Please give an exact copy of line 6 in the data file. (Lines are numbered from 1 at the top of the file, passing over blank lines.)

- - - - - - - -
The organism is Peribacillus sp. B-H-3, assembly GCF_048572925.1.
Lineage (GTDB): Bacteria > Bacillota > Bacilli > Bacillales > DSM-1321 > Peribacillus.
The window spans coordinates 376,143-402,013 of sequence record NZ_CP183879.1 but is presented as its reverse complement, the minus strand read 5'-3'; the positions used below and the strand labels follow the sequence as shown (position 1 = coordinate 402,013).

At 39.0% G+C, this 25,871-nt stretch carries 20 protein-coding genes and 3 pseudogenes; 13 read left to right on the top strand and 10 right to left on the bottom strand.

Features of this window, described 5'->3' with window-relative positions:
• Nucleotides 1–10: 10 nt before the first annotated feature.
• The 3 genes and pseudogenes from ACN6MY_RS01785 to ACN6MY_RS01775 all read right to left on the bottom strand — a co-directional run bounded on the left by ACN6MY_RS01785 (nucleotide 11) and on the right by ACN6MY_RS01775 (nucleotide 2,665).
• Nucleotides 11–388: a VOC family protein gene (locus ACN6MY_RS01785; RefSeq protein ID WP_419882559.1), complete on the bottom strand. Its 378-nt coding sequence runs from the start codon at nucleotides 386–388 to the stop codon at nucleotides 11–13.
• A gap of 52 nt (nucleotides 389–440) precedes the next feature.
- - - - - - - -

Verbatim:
• Nucleotides 1–10: 10 nt before the first annotated feature.